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Analysis of Prototype Inspection Equipment Using CFX®

Cost-effective alternative to experimentation for the detailed analysis of a prototype nuclear inspection tool.

Project Objective

Detailed analysis of a prototype inspection and maintenance tool was required to determine its effect on maintenance coolant flow when submerged in a CANDU heat-transfer system.  It would have been very costly to implement a suitable experimental apparatus to satisfy the required range of tests .

Computational Fluid Dynamics (CFD) was selected to perform the analysis because it offered a cost-effective, rapid alternative to experimental testing and was able to provide tool designers with the required information early in the design process. ANSYS® CFX® was the package used to create the model.

Scope of Work

It was essential that the analysis of the prototype nuclear inspection tool determine the effect that the equipment would have on flow through in a CANDU heat-transfer system. When the prototype nuclear tool is located in the system, it acts as a flow restrictor, and could reduce flow rates to unacceptable levels.

It was a must for the created models to account for the geometry of the nuclear inspection equipment, the geometry of bulk and feeder sub-channel flows using heavy water coolant, and to provide results over a range of flow rates.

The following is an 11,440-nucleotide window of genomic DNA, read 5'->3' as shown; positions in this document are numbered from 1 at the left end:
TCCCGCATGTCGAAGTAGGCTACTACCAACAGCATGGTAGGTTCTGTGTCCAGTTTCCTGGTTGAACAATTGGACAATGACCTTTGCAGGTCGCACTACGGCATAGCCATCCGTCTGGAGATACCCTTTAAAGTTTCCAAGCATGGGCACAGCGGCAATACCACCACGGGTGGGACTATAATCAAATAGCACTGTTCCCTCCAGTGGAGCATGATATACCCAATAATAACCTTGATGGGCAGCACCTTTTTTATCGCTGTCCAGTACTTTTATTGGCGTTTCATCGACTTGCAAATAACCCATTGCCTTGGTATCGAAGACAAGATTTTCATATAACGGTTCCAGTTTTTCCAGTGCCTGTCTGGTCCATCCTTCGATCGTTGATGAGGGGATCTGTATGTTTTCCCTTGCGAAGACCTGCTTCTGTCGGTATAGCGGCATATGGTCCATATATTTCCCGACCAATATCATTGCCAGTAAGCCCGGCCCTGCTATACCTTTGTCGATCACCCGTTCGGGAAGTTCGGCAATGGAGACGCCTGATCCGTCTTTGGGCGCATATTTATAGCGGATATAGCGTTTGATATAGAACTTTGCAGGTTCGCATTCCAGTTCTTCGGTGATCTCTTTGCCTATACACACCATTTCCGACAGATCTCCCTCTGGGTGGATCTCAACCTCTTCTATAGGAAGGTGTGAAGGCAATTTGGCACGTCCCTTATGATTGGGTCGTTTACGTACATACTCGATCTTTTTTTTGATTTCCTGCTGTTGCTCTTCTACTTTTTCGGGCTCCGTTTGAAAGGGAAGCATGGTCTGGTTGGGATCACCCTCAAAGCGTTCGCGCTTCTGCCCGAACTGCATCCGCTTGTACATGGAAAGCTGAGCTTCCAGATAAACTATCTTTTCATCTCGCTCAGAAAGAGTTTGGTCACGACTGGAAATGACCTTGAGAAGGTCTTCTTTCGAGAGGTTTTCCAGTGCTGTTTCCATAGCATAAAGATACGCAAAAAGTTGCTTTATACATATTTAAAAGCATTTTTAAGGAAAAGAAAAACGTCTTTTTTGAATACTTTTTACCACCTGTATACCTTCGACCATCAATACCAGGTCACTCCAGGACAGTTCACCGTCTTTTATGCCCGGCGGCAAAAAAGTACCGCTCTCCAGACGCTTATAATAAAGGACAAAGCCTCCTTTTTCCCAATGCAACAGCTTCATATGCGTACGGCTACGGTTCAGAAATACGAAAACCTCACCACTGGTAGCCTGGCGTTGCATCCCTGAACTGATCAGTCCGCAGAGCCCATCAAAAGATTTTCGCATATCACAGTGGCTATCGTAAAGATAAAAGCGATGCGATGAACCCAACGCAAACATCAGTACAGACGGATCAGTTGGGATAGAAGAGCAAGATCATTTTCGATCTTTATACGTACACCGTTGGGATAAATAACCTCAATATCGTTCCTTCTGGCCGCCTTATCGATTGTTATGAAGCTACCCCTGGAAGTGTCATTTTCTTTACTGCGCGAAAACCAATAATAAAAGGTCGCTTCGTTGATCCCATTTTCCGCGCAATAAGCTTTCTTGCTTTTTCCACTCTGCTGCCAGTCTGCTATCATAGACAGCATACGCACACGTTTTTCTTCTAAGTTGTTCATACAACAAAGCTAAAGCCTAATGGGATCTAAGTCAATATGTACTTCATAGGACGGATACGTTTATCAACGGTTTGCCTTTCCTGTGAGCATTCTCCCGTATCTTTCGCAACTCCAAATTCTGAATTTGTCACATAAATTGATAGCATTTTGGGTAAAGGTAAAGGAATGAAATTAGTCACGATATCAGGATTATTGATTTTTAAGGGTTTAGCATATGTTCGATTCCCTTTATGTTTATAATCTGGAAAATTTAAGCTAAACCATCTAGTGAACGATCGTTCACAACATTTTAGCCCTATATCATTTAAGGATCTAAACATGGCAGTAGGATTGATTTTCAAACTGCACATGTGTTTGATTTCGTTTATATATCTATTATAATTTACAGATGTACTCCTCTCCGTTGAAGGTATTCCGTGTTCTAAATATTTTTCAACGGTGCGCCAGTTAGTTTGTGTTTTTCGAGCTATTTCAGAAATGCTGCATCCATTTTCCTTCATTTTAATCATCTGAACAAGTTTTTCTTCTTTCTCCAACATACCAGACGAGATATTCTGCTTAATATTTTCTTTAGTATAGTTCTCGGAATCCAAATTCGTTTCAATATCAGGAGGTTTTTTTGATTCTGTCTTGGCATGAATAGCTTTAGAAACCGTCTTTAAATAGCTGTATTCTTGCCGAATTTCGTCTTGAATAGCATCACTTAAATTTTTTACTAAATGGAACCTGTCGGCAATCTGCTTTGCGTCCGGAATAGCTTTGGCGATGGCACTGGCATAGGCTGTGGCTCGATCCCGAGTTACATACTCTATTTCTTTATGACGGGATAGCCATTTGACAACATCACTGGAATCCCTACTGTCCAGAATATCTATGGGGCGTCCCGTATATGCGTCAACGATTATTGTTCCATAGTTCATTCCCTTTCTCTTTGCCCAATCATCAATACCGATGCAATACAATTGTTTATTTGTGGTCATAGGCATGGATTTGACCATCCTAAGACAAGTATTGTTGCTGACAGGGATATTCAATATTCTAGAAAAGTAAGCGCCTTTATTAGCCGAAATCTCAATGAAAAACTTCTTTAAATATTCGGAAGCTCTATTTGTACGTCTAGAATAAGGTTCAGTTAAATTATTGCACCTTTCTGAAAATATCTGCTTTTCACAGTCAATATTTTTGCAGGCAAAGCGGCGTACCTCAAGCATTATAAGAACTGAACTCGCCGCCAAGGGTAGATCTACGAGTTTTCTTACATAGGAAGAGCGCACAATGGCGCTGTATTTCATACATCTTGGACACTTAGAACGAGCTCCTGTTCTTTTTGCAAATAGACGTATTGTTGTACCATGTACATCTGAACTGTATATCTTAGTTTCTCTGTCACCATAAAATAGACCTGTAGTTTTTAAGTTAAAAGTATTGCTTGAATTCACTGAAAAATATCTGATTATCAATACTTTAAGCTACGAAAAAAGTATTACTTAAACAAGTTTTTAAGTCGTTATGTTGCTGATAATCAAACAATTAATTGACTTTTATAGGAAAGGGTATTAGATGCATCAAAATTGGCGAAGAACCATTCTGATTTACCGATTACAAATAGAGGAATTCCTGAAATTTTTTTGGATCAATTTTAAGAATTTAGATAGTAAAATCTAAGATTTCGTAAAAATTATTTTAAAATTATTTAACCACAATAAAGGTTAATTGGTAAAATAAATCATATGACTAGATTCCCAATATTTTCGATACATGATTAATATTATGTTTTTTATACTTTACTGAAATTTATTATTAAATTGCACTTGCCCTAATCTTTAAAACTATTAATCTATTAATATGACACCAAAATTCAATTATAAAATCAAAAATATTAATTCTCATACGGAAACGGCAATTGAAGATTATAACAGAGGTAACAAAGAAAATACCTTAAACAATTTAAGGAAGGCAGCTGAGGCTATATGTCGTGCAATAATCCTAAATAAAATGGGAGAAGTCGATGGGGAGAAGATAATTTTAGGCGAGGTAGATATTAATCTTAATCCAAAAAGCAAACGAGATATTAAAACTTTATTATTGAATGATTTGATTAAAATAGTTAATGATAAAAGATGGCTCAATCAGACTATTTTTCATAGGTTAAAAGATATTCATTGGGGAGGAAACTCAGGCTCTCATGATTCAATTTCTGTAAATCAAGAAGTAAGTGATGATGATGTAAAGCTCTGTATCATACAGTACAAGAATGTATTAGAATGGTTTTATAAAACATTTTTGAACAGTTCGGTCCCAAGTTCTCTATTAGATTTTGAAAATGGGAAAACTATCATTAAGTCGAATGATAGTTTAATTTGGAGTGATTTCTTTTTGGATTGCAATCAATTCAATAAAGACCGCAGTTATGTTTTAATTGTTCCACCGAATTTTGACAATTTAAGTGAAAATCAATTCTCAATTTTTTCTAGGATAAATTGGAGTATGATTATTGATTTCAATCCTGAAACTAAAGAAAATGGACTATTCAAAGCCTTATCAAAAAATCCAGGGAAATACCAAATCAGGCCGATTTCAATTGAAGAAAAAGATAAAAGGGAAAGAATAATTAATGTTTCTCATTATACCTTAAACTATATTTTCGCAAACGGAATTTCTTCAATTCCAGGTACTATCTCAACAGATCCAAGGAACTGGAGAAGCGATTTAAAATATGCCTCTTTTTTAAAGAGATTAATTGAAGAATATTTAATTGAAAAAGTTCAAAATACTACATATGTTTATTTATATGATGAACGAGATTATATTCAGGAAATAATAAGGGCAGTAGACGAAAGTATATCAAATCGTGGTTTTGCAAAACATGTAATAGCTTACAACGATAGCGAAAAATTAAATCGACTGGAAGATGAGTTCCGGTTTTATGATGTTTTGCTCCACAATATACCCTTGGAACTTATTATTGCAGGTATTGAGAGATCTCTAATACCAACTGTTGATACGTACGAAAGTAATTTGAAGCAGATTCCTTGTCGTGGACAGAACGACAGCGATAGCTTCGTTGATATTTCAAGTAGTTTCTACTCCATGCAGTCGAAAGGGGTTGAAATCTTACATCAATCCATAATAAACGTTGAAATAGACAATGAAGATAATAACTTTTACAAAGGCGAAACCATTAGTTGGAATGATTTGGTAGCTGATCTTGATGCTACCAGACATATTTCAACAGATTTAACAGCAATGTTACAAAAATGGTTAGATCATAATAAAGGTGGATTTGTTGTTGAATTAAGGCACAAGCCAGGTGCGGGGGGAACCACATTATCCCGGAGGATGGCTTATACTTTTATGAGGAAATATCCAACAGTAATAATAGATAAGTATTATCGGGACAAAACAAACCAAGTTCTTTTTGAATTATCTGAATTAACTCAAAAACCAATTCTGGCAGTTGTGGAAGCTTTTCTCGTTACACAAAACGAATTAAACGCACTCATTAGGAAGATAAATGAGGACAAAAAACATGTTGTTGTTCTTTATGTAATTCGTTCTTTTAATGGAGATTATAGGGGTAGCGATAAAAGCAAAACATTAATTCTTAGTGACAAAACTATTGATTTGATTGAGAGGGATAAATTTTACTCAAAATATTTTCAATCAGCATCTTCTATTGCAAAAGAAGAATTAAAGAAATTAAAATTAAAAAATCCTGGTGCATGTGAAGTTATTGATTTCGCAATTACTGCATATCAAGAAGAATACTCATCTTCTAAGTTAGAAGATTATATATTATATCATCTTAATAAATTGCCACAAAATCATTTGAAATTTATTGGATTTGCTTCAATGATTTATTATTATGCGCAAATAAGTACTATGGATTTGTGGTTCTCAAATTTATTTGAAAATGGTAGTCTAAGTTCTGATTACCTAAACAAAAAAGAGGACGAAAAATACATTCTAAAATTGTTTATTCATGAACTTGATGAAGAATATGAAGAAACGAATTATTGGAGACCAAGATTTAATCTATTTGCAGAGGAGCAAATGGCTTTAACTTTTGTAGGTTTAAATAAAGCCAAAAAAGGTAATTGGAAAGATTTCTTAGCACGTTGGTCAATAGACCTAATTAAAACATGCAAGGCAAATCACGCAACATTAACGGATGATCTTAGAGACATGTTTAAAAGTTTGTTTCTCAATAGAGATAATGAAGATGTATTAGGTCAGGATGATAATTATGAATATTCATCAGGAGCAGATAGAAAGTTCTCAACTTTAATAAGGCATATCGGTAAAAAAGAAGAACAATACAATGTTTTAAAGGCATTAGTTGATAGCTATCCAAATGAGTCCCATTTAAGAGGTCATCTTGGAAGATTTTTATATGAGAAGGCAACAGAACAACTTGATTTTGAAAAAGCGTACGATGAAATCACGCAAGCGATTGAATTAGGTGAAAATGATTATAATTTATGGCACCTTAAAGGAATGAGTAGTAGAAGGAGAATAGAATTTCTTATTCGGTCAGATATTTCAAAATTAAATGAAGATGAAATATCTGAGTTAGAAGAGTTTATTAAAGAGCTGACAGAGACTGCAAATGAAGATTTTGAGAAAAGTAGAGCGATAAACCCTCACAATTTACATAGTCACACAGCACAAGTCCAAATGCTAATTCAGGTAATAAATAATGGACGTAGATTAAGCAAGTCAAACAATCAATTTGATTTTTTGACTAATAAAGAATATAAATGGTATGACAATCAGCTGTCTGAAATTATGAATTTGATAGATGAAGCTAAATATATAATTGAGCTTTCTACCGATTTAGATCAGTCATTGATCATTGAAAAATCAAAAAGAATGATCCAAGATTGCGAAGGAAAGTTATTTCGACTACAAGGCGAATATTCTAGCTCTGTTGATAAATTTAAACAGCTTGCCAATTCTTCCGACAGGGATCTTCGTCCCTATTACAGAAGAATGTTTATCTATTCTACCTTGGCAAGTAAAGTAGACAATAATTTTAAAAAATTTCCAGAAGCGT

Work Performed

CFX® was ideal for use in this type of analysis due to the fact that the project required a broad range of situations to be tested — applications which would normally involve a large and expensive mock-up facility.

Several computer models were created and updated, as new designs or details became available.

Flow through a header was modeled without the tool, bounded by known flow properties. The prototype nuclear inspection tool was then added to the header and the changes in flow properties were observed.

Regions of high pressure, low flow, and recirculation were noted. A supporting leg of the nuclear inspection tool covered an inlet to the header, with results showing that the flow rate actually increased through the inlet.

This result was unexpected, but later supported analytically. It was caused by the tool creating a region of low pressure above the inlet, forcing more fluid through the smaller nozzle.  CFD software made the results undoubtedly clear and presentable to observers.

The bulk flow losses were quantified as a function of header flow rate. The overall flow results also provided the location of high pressure regions, to be examined in future work. 


The CFX model results clearly demonstrated that blockage caused by the device was minimal and would not have a significant impact on operations.

The ‘worst-case’ position for the device was not where it was originally thought to be, and a more accurate ‘worst-case’ position was identified. Valuable information was provided regarding how to better construct future models and experiments.

CFX® enabled the generation of clear and descriptive diagrams, which allowed for easy understanding by both analysts and management. 

Direct Client Benefits

The client was able to see the results of the prototype nuclear inspection tool analysis much quicker and in more detail than if done by experiment. The designers were also able to see which features of their design were high contributors to flow losses.  This, in turn, presented an opportunity for design improvements.

The use of CFX® allowed for easy modifications to model geometry. In addition, the external geometry could easily be changed to account for differences between generation plants.